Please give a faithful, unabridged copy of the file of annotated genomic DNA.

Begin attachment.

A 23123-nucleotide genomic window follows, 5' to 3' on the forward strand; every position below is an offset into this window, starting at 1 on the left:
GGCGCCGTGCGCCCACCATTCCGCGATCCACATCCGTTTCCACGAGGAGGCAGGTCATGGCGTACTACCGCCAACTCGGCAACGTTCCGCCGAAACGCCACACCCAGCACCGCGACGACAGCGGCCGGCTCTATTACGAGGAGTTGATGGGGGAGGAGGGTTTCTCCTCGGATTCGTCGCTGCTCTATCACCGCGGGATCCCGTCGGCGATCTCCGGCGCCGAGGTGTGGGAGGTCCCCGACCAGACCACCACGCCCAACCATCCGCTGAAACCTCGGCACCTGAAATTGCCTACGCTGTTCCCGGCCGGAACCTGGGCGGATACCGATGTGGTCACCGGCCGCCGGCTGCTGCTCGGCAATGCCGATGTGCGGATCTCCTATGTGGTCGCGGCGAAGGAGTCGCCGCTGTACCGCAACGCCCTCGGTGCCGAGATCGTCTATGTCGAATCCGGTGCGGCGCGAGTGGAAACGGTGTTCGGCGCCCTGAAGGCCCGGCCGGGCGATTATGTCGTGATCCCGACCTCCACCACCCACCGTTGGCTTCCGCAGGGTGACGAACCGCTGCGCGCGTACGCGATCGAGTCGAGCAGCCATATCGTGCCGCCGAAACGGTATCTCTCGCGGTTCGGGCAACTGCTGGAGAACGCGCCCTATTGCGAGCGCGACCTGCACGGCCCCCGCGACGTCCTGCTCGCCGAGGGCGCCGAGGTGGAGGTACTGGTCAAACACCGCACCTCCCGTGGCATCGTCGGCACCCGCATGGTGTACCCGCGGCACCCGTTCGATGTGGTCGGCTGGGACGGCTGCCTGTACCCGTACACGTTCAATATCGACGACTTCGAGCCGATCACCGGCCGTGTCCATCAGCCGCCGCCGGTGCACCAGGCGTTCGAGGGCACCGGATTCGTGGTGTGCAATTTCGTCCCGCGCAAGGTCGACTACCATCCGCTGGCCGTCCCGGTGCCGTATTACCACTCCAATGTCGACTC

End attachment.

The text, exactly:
A 23123-nucleotide genomic window follows, 5' to 3' on the forward strand; every position below is an offset into this window, starting at 1 on the left:
GGCGCCGTGCGCCCACCATTCCGCGATCCACATCCGTTTCCACGAGGAGGCAGGTCATGGCGTACTACCGCCAACTCGGCAACGTTCCGCCGAAACGCCACACCCAGCACCGCGACGACAGCGGCCGGCTCTATTACGAGGAGTTGATGGGGGAGGAGGGTTTCTCCTCGGATTCGTCGCTGCTCTATCACCGCGGGATCCCGTCGGCGATCTCCGGCGCCGAGGTGTGGGAGGTCCCCGACCAGACCACCACGCCCAACCATCCGCTGAAACCTCGGCACCTGAAATTGCCTACGCTGTTCCCGGCCGGAACCTGGGCGGATACCGATGTGGTCACCGGCCGCCGGCTGCTGCTCGGCAATGCCGATGTGCGGATCTCCTATGTGGTCGCGGCGAAGGAGTCGCCGCTGTACCGCAACGCCCTCGGTGCCGAGATCGTCTATGTCGAATCCGGTGCGGCGCGAGTGGAAACGGTGTTCGGCGCCCTGAAGGCCCGGCCGGGCGATTATGTCGTGATCCCGACCTCCACCACCCACCGTTGGCTTCCGCAGGGTGACGAACCGCTGCGCGCGTACGCGATCGAGTCGAGCAGCCATATCGTGCCGCCGAAACGGTATCTCTCGCGGTTCGGGCAACTGCTGGAGAACGCGCCCTATTGCGAGCGCGACCTGCACGGCCCCCGCGACGTCCTGCTCGCCGAGGGCGCCGAGGTGGAGGTACTGGTCAAACACCGCACCTCCCGTGGCATCGTCGGCACCCGCATGGTGTACCCGCGGCACCCGTTCGATGTGGTCGGCTGGGACGGCTGCCTGTACCCGTACACGTTCAATATCGACGACTTCGAGCCGATCACCGGCCGTGTCCATCAGCCGCCGCCGGTGCACCAGGCGTTCGAGGGCACCGGATTCGTGGTGTGCAATTTCGTCCCGCGCAAGGTCGACTACCATCCGCTGGCCGTCCCGGTGCCGTATTACCACTCCAATGTCGACTC